Dish Network Claims Hulu Will Destroy The TV Industry. So What?

Batten down the hatches, netizens! At a streaming media conference yesterday, Dish Network Vice-President of Online Content Development and Strategy, Bruce Eisen, said that sites like Hulu, which allow Internet users to watch certain television programming (and sometimes for free), may well destroy the television industry as we know it. That’s a bad thing if you’re Dish Network, but what if you’re the average person?

My guess is that the average person really doesn’t give a toss about how the television business works, so long as he or she gets to see Glee or Dancing With The Stars (or pick-your-favorite-show). Dish Network’s concerns really don’t coincide with the concerns of the American family.

Eisen suggested that certain television episodes should only be made available to TV Everywhere devices, and then only a certain percentage of those episodes would be made available—30 days after their initial viewing.

Didn’t DVR last night’s episode of House? No problem! You merely have to wait a full month to see it on Approved Streaming Site!

Wasn’t the point of online streaming to “head off at the pass” people who’d illegally download programming? If someone downloads a 720p rip of Modern Family, that’s zero revenue for the relevant parties, namely the network, the production studio, and the television provider. But, if you were to offer this program online, you could at least ensure you’d earn advertising revenue. Or, failing that, you could charge a nominal fee. A sort of, if people like this show so much, surely they’d pay $10 per month to keep it on the air, or online?

And if they’re not willing to pay, forget ’em. These shows do, in fact, cost money to produce. Money has to come from somewhere, right?

But as Matt and I were just discussing, the fear that people will disown their traditional television consumption methods is probably a little bit overstated.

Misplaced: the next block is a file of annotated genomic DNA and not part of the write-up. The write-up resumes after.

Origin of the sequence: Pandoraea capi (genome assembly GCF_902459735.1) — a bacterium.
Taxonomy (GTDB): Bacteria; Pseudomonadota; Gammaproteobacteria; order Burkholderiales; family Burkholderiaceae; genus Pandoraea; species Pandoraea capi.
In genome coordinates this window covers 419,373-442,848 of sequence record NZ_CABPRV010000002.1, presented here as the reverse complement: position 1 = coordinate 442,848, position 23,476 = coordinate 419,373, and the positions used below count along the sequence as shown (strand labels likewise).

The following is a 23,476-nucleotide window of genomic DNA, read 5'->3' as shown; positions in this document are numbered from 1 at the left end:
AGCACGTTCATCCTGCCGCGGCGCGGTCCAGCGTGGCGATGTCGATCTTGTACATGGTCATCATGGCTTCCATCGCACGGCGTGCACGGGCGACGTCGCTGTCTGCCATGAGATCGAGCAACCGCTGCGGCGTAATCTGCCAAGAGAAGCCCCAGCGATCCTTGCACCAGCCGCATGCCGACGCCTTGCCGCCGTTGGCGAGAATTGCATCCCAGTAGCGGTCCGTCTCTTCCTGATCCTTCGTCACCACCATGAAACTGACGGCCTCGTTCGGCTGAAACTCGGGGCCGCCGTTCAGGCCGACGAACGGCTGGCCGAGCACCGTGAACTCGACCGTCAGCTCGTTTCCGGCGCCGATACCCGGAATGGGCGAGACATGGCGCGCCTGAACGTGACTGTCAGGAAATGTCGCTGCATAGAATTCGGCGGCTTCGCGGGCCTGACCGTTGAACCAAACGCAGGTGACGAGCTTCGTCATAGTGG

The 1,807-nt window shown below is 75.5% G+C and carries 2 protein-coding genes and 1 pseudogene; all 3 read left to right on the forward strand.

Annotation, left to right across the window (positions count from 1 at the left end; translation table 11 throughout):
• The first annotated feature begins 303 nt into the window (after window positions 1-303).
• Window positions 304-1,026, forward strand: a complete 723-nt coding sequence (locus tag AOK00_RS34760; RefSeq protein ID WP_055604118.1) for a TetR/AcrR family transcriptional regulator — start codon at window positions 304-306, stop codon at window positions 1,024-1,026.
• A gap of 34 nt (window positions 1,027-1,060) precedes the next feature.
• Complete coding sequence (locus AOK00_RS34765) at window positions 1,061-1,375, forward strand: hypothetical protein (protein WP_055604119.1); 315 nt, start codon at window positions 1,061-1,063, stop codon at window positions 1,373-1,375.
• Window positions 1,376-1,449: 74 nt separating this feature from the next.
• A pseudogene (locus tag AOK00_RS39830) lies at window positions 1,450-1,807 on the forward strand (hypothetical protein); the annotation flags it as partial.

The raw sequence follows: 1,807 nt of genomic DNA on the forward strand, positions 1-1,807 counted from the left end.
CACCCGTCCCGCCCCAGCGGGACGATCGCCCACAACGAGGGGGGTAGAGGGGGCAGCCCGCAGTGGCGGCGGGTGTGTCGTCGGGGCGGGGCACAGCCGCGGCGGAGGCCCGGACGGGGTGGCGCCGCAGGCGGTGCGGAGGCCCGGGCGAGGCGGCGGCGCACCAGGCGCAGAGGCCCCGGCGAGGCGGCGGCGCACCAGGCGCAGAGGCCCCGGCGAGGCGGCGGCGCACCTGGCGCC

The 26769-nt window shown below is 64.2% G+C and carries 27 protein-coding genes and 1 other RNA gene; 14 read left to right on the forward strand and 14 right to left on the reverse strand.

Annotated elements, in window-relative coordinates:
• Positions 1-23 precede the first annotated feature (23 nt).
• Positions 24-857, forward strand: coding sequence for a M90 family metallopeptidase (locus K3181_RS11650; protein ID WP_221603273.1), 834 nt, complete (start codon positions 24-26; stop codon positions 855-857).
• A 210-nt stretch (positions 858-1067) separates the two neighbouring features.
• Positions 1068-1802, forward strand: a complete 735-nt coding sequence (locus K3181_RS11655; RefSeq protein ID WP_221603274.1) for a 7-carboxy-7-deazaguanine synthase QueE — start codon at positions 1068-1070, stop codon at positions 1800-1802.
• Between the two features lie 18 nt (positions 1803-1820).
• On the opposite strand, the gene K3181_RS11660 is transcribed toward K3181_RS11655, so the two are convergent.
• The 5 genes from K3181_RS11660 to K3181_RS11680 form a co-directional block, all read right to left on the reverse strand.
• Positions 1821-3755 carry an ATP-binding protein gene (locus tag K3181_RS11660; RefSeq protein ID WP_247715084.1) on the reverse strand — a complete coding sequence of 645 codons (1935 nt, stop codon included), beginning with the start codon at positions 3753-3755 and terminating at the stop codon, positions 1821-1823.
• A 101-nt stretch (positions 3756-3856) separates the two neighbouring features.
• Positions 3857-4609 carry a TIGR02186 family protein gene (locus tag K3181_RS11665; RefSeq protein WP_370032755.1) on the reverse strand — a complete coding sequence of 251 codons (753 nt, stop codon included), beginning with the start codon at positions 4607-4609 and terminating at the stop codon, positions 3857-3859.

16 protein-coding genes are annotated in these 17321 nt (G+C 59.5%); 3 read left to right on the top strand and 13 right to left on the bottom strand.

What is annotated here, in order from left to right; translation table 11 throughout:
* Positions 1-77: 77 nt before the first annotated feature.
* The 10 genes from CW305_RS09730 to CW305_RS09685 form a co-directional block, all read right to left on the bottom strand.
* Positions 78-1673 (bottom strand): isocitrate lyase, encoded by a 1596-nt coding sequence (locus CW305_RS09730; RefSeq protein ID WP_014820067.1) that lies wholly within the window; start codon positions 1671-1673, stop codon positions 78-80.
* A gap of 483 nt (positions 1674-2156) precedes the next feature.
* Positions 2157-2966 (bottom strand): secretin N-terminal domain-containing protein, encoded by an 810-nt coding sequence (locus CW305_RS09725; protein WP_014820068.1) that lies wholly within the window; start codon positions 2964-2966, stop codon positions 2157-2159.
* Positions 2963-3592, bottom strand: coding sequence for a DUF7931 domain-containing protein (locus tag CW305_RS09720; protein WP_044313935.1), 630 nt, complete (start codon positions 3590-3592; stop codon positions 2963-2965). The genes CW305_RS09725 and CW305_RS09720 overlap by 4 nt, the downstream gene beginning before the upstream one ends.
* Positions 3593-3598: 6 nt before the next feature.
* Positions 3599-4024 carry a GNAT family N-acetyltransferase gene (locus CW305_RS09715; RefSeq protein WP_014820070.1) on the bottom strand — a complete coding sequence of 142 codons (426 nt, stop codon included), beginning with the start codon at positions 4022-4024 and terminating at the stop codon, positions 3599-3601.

Google TV, the One Product that’s supposed to revolutionize the way we watch TV, namely thanks to search, is very much still in beta. And you may be willing to put up with lack of polish if you’re a techie, but if you’re just a family-man who wants to come home from work and relax for an hour before going to bed? The last thing you want to be doing is fiddling with some newfangled device that really isn’t any more convenient than hitting the On button on your cable company’s remote control.

Devices like Google TV also depend on the kindness of the strangers, namely content providers. Say your Google TV box taps into a Viacom stream of The Daily Show. That’s all well and good—until Viacom decides to limit access to its streams. “Google TV: We’re sorry, but you’re not authorized to watch this stream. Please visit for more information.”

You know, just like this!

And let’s not forget that more than one-third of Americans still don’t subscribe to broadband. What happens to ISPs when every single one of their customers is streaming video 24/7? That’s an awful lot of bandwidth, so much so that they may have to charge you for it.

All of a sudden, your scheme of “getting one over” on the cable companies doesn’t quite work out. You either pay Comcast the $100 per month to watch television the “regular” way, or pay more for Internet access in order to keep streaming away.

Never mind that HBO, the premium cable channel, just reported that it has seen zero evidence of so-called cord cutting.

Back to Dish Network’s concern, that Hulu et al. will destroy the television industry.

Well, the television industry holds all the cards here.

If it’s deathly afraid of streaming sites it can simply stop supplying content to them, or be far more selective with who (or what) gets to tap into that content. It can decide not to cooperate with the likes of Google TV, leaving Google (and its partners, like Logitech and Sony) to do what, exactly? And unlike the music industry, which was partially the victim of its own format (that is, music files are small enough to be traded pretty much at-will), streaming video eats up a lot of bandwidth, and you can be sure ISPs aren’t going to be happy watching you stream gigabytes of data every day when you’re paying the same amount for your Internet connection as the grandparents next door who only check out photos of their grandchildren on Facebook once a week.

The television industry has a number of choices to make in the coming years, but it’s probably not going to coming crashing down tonight at midnight.

If anything, the television industry would be better served worrying about the quality of its programming, of which it has total control over, and not freaking out over how people may or may not consume said programming many years hence.